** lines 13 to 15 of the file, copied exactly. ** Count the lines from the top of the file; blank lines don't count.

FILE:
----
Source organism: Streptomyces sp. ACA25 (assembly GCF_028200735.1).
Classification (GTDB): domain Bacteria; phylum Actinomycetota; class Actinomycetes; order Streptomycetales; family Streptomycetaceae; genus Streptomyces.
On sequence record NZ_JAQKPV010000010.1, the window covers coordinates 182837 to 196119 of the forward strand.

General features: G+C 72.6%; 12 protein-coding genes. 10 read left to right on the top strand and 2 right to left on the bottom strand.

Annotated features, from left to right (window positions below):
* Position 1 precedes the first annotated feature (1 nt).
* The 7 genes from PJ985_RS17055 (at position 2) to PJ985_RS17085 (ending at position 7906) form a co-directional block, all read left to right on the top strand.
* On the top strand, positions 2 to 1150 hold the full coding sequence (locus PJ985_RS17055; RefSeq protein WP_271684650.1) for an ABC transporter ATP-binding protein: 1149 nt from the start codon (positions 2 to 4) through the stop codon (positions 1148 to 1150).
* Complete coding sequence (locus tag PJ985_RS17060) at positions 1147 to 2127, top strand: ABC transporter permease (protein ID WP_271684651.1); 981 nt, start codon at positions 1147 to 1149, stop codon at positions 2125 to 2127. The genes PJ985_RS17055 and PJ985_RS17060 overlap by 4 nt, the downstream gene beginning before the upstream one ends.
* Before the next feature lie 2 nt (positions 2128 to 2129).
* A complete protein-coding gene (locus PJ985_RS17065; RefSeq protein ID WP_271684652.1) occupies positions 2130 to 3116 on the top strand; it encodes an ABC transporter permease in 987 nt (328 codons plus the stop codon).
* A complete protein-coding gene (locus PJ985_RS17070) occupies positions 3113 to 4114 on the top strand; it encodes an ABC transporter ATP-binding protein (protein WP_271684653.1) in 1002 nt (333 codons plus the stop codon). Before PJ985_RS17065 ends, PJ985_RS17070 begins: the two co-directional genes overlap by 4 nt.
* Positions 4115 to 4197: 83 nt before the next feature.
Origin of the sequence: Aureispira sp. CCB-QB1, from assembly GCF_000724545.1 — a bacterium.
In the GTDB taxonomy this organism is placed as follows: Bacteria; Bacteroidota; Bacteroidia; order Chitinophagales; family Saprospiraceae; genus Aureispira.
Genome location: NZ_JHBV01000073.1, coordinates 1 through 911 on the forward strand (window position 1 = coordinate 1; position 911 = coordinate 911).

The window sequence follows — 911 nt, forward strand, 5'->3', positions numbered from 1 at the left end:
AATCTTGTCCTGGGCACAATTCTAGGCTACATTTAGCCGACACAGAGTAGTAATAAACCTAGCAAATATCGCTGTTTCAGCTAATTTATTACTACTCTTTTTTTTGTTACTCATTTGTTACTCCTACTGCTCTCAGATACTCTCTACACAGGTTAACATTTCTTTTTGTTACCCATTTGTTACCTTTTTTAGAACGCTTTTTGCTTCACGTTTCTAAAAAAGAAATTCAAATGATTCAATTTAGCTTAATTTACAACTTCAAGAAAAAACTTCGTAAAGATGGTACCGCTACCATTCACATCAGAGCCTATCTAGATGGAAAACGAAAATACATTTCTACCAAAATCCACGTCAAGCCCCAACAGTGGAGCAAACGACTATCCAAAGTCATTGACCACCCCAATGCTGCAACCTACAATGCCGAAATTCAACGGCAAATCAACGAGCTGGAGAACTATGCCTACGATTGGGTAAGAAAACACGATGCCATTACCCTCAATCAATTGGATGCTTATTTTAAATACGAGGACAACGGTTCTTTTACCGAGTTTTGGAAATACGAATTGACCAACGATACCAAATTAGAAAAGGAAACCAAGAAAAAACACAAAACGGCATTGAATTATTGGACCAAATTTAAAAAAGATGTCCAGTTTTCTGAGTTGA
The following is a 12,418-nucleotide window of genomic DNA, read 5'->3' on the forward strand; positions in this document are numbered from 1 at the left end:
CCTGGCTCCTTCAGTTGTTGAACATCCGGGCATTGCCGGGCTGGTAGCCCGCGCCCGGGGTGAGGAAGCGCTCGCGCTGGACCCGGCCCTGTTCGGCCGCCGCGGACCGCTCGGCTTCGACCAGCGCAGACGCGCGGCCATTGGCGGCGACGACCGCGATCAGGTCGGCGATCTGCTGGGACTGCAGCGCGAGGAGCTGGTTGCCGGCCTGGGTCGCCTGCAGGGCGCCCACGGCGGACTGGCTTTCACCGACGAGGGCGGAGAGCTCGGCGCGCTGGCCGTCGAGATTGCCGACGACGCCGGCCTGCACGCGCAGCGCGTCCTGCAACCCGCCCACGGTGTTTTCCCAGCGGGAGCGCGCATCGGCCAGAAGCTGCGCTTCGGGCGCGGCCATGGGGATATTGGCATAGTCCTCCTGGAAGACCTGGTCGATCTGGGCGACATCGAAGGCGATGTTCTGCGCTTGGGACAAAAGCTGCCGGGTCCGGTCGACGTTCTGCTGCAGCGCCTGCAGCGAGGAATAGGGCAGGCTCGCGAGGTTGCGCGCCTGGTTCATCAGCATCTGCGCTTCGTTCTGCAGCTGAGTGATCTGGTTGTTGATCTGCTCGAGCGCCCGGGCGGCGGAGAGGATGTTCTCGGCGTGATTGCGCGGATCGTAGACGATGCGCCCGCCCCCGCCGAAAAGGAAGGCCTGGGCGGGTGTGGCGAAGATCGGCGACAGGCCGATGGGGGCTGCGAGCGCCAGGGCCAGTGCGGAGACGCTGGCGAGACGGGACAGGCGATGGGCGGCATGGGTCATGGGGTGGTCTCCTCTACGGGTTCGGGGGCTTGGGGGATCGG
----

* Positions 4115 to 4197: 83 nt before the next feature.
Origin of the sequence: Aureispira sp. CCB-QB1, from assembly GCF_000724545.1 — a bacterium.
In the GTDB taxonomy this organism is placed as follows: Bacteria; Bacteroidota; Bacteroidia; order Chitinophagales; family Saprospiraceae; genus Aureispira.